Here's An Easy Way To Help Watchdog Government. Tell Gov. Ige Not To Blow It - Honolulu Civil Beat

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The members of The Civil Beat Editorial Board are Chad Blair, Patti Epler, Nathan Eagle, Kim Gamel and John Hill. Opinions expressed by the editorial board reflect the group’s consensus view. Not all members may participate in every interview or essay. Chad Blair, the Politics and Opinion Editor, can be reached at

When the Civil Beat Editorial Board last wrote about Senate Bill 3252, on Feb. 22, it still had to get through the state Senate, the state House of Representatives and be agreed on by both chambers in conference committee in order to pass.

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That’s no small set of hurdles, and most bills in a legislative sessions don’t make the cut.

SB 3252, however — which would make it easier for the public to get copies of public records from government — passed in the final days of session with unanimous support. It’s encouraging that the Legislature feels so strongly about a basic public right.

There is now just one more step for the bill to become law: approval by Gov. David Ige. He has until June 27 to say which bills he’s thinking about vetoing and until July 12 to veto, sign or let bills become law without his signature.

SB 3252 is long-overdue common sense legislation that would help correct an unfortunate pattern in state and county government: the charging of exorbitant fees by agencies to copy public records when requested by individuals, public interest groups and the media.

SB 3252 would put a limit on reproduction costs, which include not only producing copies of records but the staff time that goes into the work.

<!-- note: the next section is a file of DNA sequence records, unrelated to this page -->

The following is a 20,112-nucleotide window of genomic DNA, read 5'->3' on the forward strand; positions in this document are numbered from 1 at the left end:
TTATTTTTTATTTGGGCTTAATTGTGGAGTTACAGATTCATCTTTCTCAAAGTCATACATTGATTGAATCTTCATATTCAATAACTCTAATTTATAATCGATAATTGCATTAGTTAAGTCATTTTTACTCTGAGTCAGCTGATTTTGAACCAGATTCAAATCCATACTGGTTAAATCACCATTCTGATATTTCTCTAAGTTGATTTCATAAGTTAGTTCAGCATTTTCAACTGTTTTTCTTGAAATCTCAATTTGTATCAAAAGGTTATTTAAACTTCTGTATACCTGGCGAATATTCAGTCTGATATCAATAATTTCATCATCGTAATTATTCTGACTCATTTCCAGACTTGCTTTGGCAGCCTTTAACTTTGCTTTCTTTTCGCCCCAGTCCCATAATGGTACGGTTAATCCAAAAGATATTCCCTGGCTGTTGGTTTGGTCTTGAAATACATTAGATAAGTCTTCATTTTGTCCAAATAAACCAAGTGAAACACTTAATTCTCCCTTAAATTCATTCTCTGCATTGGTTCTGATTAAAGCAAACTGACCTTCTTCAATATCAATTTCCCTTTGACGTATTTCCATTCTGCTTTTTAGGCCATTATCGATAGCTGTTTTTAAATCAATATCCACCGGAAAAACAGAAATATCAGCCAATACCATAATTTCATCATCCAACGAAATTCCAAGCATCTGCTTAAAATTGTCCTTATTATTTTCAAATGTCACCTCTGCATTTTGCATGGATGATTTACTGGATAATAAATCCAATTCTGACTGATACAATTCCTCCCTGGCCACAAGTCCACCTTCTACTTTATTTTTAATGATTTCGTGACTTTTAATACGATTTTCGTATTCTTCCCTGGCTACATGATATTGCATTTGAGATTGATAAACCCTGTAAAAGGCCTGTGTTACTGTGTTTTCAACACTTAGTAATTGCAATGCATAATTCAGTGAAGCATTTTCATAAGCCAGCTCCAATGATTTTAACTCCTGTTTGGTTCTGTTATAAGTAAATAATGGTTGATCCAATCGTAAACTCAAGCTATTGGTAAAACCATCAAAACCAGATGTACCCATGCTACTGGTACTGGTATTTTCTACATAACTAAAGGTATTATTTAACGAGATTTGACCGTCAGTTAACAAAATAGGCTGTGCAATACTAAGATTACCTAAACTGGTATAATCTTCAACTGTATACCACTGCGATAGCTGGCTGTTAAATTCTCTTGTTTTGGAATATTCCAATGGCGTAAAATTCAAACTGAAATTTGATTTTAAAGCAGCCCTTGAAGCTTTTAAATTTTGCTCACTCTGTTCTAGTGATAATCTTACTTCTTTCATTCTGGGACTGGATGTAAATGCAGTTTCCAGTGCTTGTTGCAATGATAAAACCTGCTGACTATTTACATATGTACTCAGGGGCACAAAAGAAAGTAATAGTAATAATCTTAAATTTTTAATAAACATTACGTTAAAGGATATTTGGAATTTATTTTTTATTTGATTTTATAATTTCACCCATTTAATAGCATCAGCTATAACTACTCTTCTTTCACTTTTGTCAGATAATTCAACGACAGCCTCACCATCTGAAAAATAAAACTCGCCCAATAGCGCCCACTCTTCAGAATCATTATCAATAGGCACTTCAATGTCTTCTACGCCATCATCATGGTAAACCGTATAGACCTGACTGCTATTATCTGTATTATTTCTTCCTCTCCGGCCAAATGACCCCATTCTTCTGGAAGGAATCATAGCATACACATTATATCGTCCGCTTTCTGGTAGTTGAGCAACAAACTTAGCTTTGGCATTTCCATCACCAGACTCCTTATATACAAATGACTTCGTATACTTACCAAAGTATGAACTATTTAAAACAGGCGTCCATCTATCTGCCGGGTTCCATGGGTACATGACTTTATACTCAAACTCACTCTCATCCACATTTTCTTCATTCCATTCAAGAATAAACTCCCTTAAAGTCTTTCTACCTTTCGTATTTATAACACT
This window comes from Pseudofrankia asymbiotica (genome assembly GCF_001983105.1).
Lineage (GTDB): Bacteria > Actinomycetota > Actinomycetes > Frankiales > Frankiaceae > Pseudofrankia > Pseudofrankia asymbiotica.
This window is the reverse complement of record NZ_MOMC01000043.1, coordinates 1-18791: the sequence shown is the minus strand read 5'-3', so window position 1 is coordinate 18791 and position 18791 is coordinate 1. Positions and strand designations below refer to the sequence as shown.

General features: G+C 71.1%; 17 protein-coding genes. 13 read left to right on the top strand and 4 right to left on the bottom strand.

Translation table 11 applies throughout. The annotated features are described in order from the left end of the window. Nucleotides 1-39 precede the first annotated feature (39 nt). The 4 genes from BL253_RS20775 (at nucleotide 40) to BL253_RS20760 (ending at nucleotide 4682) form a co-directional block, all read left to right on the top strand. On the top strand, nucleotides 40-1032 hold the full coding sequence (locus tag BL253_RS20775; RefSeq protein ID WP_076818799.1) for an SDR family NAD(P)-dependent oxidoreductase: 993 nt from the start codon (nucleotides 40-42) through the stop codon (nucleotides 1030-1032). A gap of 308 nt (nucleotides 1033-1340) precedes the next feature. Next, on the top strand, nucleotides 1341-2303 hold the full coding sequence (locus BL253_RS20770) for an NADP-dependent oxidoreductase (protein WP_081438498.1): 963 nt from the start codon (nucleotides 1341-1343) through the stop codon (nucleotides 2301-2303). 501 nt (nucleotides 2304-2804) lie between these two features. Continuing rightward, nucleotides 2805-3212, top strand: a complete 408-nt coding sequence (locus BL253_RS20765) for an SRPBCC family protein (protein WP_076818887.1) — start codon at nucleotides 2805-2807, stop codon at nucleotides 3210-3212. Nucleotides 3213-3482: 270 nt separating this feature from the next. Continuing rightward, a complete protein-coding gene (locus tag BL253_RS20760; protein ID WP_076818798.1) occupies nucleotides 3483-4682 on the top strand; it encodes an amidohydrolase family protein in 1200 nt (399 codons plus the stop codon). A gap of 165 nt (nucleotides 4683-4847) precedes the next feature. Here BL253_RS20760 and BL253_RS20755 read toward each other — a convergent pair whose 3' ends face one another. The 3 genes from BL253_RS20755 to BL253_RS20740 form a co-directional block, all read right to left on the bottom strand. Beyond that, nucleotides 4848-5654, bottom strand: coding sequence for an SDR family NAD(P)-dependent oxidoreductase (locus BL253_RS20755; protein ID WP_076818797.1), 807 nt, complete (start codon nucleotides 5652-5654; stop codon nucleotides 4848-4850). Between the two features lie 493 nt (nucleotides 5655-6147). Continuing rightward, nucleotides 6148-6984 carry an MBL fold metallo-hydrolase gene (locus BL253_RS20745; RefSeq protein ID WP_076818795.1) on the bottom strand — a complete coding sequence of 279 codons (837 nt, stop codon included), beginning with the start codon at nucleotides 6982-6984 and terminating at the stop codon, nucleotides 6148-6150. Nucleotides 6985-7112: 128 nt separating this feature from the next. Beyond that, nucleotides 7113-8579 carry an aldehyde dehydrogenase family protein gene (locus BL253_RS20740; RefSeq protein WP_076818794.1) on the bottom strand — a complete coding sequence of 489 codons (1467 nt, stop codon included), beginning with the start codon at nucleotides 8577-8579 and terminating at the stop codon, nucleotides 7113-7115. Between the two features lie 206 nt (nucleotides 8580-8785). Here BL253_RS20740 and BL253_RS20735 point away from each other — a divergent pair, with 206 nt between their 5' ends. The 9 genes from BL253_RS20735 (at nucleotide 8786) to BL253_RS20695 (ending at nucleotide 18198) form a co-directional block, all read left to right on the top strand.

Hawaii makes it very costly and difficult to obtain public records. Senate Bill 3252 could go a long way to make it easier. Nathan Eagle/Civil Beat/2013

Copying fees would be waived entirely for producing them in electronic format, and — most critically — when the public interest is served by disclosing the records.

SB 3252 would also allocate $185,000 to the state Office of Information Practices — the agency that administers the Uniform Information Practices Act requiring open access to government records — to hire two full-time workers to help OIP in fiscal year 2022-2023.

A Resistant Administration

The big concern, though, is that Ige may be swayed by his own department heads to kill the bill. While some were mildly supportive of its intent, several departments — including the Attorney General’s Office — opposed the bill in the final round of public testimony in April, and many agencies proposed amendments.

“The unfortunate reality is that the department and its programs do not have dedicated staff or resources to respond to records requests; time spent on responses interrupts the completion of regular duties,” wrote Cathy Betts, director of the Department of Human Services.

Libby Char, chair of the Department of Health, wrote, “Complex requests are time-consuming and resource-intensive, and divert state employees from their daily tasks.”

OIP itself warned that SB 3252 could “encourage the filing of more complex and voluminous record requests.”

Several agencies within the City and County of Honolulu also raised similar issues.

Such arguments are off base and really don’t hold water. Are department heads really intimidated by the public wanting access to their own records? There’s no evidence to suggest that agencies are being bombarded with public records requests to begin with.

Brian Black, executive director of the Civil Beat Law Center for the Public Interest, regularly studies the flow of public records request to state and county agencies. In a June 6 letter to Ige urging SB 3252’s approval, he noted that requests made by public interest organizations “account for a very small number of requests annually. Typical of most years, in FY 2021, such public interest requests accounted for less than 5% of all requests.”

Black also pointed out that a random survey of states including Hawaii on public records just two years ago found that Hawaii agencies charged more than twice any other state in the survey.

“Many jurisdictions have clear statutory language that public interest requests will not be obstructed by government fees,” he wrote.